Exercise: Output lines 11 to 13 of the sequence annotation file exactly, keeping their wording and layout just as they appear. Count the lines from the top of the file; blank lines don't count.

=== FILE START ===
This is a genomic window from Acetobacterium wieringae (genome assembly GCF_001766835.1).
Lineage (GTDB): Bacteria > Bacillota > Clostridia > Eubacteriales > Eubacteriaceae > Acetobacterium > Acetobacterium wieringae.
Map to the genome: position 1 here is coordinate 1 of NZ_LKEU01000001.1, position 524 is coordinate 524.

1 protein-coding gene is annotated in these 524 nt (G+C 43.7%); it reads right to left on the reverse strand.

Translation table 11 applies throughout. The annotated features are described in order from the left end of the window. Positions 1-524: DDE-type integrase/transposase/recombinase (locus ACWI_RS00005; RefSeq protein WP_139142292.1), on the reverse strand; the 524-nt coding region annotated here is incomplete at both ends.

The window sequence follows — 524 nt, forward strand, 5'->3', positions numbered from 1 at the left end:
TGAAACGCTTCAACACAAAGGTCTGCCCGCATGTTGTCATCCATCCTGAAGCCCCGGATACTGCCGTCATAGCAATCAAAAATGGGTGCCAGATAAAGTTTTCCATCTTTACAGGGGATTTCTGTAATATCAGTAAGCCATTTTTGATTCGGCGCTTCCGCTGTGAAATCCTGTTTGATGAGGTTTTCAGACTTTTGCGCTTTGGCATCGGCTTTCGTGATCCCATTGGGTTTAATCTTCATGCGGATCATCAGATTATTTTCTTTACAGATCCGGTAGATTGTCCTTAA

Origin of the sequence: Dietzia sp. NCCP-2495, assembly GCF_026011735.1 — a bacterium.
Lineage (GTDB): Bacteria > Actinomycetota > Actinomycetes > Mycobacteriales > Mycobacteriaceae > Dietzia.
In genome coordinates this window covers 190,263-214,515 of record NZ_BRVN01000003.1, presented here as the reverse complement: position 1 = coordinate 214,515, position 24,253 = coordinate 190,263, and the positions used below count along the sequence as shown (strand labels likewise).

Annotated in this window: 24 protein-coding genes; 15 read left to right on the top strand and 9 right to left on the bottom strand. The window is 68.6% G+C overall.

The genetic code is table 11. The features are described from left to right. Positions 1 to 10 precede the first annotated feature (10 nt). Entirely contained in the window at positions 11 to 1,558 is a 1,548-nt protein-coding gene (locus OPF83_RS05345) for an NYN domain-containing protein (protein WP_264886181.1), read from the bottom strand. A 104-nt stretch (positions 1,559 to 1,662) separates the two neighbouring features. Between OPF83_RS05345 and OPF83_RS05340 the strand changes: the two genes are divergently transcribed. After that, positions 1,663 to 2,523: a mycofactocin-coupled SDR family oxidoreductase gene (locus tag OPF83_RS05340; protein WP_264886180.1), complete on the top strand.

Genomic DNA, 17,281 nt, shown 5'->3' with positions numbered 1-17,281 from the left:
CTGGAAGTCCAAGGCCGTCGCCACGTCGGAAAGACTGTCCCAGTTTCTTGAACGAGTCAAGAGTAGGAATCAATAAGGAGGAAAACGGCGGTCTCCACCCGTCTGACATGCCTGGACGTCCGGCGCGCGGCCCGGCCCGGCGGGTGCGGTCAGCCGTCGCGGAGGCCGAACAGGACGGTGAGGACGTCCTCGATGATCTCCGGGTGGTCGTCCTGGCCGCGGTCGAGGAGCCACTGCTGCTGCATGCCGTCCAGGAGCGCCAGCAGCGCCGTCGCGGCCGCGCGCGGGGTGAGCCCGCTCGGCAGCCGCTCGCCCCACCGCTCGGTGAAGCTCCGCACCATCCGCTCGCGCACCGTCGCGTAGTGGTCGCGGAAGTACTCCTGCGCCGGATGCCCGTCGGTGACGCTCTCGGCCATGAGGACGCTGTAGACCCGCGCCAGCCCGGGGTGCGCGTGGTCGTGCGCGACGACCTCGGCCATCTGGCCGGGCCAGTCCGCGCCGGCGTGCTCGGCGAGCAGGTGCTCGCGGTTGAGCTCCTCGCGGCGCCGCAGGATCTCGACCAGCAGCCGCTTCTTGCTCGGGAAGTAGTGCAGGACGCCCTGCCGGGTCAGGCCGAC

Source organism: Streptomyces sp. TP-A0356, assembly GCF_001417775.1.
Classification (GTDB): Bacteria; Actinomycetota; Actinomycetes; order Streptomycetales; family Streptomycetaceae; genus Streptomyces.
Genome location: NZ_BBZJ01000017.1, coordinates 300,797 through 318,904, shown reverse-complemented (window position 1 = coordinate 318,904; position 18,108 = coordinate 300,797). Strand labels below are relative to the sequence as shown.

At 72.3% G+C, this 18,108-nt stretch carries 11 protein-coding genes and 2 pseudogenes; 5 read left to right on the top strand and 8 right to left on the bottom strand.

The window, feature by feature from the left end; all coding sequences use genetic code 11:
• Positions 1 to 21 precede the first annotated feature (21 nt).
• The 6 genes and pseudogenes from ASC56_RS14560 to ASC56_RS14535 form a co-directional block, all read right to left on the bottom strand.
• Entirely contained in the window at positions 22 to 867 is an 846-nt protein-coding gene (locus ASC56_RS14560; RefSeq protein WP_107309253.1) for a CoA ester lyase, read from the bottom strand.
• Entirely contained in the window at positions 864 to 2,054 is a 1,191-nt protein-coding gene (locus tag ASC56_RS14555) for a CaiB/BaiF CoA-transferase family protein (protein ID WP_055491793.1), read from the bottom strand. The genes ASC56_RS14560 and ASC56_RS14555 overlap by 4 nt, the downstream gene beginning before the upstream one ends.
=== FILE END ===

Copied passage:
Annotated in this window: 24 protein-coding genes; 15 read left to right on the top strand and 9 right to left on the bottom strand. The window is 68.6% G+C overall.

The genetic code is table 11. The features are described from left to right. Positions 1 to 10 precede the first annotated feature (10 nt). Entirely contained in the window at positions 11 to 1,558 is a 1,548-nt protein-coding gene (locus OPF83_RS05345) for an NYN domain-containing protein (protein WP_264886181.1), read from the bottom strand. A 104-nt stretch (positions 1,559 to 1,662) separates the two neighbouring features. Between OPF83_RS05345 and OPF83_RS05340 the strand changes: the two genes are divergently transcribed. After that, positions 1,663 to 2,523: a mycofactocin-coupled SDR family oxidoreductase gene (locus tag OPF83_RS05340; protein WP_264886180.1), complete on the top strand.

Genomic DNA, 17,281 nt, shown 5'->3' with positions numbered 1-17,281 from the left: